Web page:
Migration: Points of Entry, Points of Departure

Migration: Points of Entry, Points of Departure

Bios and Abstracts


Cheikh Anta Babou is a historian of Islam and the modern West African Muslim diaspora. He joined the history department of the University of Pennsylvania in Philadelphia in 2002. Educated at University Cheikh Anta Diop of Dakar and Michigan State University, Dr. Babou is the author of Fighting the Greater Jihad: Amadu Bambaand the Founding of the Muridiyya of Senegal, 1853–2013 (Ohio University Press, 2007). A French translation of the book was released by Karthala under the title Le Jihad de l’Amein 2011. His latest book, The Muridiyya on the Move: Islam, Migration, and Place Making (Athens: Ohio University Press, 2021), is a multi-sited project that explores strategies of place making among West African Muslim immigrants in Paris, New York City, and selected cities in west and central Africa. Dr. Babou is the author of numerous articles that have appeared in African Affairs, Journal of African History, International Journal of African Historical Studies, Journal of Religion in Africa, Africa Today,and other scholarly journals in the United States and in France. He has contributed chapters to five edited volumes on Sufi Islam, migration, Islamic Education, Senegalese politics and the African diaspora. Babou has presented papers in international scholarly meetings on Islam and the transnational migration of West African Muslims across North America and Europe. He was an editor of the Journal of African History from 2010 to 2015.

Murid Making Space in New York City: The Celebration of Shaykh Ahmadu Bamba Day
Diasporic Murids are located simultaneously abroad and at home. This double embeddedness is made possible by their ability, wherever they reside, to turn their living space into a place to express their faith and identity. Murid disciples in New York use a variety of instruments to etch their culture on the city’s space. Their efforts to produce religiously meaningful places take different forms. It involves the physical occupation of space and the creation of Murid place by infusing New York’s landscape with cultural and religious meanings. The production of Murid place is achieved through activities such as processions, lectures, the chanting of religious songs, the sharing of food, and the telling of sacred narratives. In this paper, Babou explores one Murid space making initiative, the celebration of Ahmadu Bamba Day held in Harlem every July 28th.

Susan Thomas (she/her/hers) Susan Thomas is Assistant Professor of Cultural Foundations of Education at Syracuse University. Thomas was trained as an anthropologist of education, receiving her PhD from the Education, Culture, and Society program at University of Pennsylvania. Her research, teaching, and publications have focused on questions related to migration studies, South Asian diasporas/transnationality, critical university studies, global education, and the articulations of race and caste politics. Her current book project focuses on the transnational paths of middle-class student-migrants from India as they encounter the "internationalizing" university in the United States. In this book, Thomas traces how the collusions of the educational institution, the state, and the capitalist market inform a logic of indebtedness that comes to shape the place-making practices of these young people. The book illuminates not only how students’ movements across national borders are an invaluable part of the neoliberalization of education, but also how the formation of indebted subjectivities is essential to this project.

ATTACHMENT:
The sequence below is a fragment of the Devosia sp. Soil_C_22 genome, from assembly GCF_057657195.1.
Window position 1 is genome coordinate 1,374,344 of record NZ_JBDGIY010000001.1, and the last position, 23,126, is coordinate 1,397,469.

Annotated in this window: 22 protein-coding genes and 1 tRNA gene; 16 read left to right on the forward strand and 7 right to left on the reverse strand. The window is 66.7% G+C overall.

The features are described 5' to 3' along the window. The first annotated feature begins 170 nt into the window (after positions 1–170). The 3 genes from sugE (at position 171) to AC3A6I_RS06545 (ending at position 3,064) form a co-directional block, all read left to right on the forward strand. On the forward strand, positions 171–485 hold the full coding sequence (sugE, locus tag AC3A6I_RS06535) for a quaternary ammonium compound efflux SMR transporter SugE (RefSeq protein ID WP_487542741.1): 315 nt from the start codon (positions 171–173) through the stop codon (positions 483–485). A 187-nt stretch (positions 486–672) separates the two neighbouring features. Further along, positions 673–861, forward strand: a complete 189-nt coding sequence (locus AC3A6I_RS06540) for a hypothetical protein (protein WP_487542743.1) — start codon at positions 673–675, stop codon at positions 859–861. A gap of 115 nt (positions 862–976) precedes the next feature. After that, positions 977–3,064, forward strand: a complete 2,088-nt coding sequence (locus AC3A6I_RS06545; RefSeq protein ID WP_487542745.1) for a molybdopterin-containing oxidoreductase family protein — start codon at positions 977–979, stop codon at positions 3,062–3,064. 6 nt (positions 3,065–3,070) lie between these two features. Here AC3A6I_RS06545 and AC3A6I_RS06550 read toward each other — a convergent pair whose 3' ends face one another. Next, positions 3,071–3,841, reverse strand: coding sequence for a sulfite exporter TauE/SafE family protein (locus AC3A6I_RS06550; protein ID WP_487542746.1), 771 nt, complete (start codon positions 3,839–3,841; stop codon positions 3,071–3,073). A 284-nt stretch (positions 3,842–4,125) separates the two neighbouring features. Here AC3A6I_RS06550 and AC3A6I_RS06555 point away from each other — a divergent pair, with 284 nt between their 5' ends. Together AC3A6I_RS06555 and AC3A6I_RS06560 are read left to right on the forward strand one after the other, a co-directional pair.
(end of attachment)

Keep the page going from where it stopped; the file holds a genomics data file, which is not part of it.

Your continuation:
Indian Student-Migrants and the Indebted Imaginaries of Diasporic Worlds
Student-migrants are rarely constructed as diasporic subjects, partly due to the assumptions of transience tied to their movement across national borders. Yet, their liminal positioning offers meaningful lines of inquiry regarding the making of diasporas. Drawing on her work on the migratory lives of Indian youth pursuing higher education in the United States, Thomas raises questions about Indian diasporic formation that emerge when the student-migrant is recuperated as a diasporic figure. The talk points to how student migration from India to the US has always been entangled in the nexus of the postcolonial project of India and the settler-colonial and imperialist project of the United States. By considering how this entanglement is articulated within contemporary conditions wrought by the "internationalizing" university, the talk pays particular attention to the pertinence of a logics of indebtedness, which, Thomas contends, must be part of any discussion of (settler) migration and diasporic imaginaries.